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Admitted Assets

Admitted Assets

What Are Admitted Assets?

Insurance companies commonly arrange their assets into one of three categories: admitted assets, invested assets, and non-admitted or different assets. Interestingly, with most companies that follow GAAP accounting principles, they utilize statutory accounting (STAT) set by the National Association of Insurance Commissioners (NAIC) to report financial data.

Under STAT accounting, a few assets have no value. Admitted assets are assets of an insurance company permitted by state law to be remembered for the company's financial statements, typically the balance sheet. Albeit each state has prudence over its insurance laws, there is a consensus over which assets are suitable to utilize while deciding the insurance company's solvency. Admitted assets frequently incorporate mortgages, accounts receivable, stocks, and bonds. The assets must be liquid and accessible to pay claims when essential.

Figuring out Admitted Assets

Admitted assets generally incorporate assets that are liquid and whose value can be assessed or receivables that can sensibly be expected to be paid. Since admitted assets are a critical part for computing capital adequacy to state insurance regulators, they have a much smaller definition than may be applied under Generally Accepted Accounting Principles (GAAP), which doles out value to most assets and uses all assets in deciding the value of a company. Admitted assets assist with deciding the solvency of a company, particularly while assessing the ability to pay a strangely large amount of claims immediately.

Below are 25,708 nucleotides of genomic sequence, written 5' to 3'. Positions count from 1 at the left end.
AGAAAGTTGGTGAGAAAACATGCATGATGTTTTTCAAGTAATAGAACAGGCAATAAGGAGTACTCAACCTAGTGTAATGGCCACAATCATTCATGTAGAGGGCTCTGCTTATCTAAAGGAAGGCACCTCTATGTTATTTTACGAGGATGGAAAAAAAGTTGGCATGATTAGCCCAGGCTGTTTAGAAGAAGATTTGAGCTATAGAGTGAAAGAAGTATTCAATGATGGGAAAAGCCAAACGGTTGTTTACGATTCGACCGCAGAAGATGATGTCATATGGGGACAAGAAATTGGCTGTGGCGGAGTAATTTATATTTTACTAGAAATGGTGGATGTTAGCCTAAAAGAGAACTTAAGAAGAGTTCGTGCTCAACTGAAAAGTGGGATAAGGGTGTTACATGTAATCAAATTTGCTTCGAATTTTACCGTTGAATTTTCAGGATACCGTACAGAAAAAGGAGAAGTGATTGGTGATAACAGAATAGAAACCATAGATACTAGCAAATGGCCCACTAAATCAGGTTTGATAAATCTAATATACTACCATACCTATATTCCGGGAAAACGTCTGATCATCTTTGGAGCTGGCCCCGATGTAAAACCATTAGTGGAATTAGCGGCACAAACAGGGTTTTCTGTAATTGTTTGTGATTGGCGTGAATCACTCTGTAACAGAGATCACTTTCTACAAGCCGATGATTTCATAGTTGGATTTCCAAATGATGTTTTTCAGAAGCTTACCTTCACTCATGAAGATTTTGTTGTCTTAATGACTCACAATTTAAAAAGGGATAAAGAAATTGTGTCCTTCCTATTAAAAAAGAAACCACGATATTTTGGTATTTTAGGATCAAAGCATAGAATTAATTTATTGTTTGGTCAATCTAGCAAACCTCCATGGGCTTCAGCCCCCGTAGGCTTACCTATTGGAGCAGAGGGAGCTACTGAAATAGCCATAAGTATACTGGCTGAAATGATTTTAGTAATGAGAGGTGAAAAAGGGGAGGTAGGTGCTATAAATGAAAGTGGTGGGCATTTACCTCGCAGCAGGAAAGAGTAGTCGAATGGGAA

Admitted Assets versus Non-admitted Assets

As the name recommends, non-admitted assets are assets restricted by law from being admitted in the evaluation of the financial condition of a company. In short, they are excluded from the annual financial statements as they have practically no value in statutory reporting.

Non-admitted assets are assets with economic values that can't satisfy policyholder obligations. Additionally, they are either hard to sell or are not effectively switched over completely to cash (it requires at least one years to change over non-admitted assets to cash) in light of encumbrances — like liens — or third-party interests (e.g., reinsurance companies).

Non-admitted assets are more valuable than what they are quickly purposed for. They can likewise be taken a gander at as a source of collateral or used to work out a company's leverage. Common instances of non-admitted assets incorporate office furniture, prepaid expenses, and fixtures. Most immaterial assets (e.g., trade names, trademarks, and licenses), non-bankable checks, and stock held as collateral for loans are non-admitted assets. Notwithstanding, each state figures out what qualifies as an admitted or non-admitted asset.

Insurers are essentially worried about whether they are financially fit for paying out their claims. Excluding non-admitted assets and including admitted assets give them a clearer picture regarding whether this responsibility is compromised or conceivable.


  • Each state directs what comprises an admitted asset.
  • Admitted assets are assets that, by law, are remembered for a company's annual financial statements.
  • Admitted assets must be liquid and hold quantifiable value.
  • Non-admitted assets are assets that have no value to satisfy policyholder obligations and won't be quickly changed over completely to cash.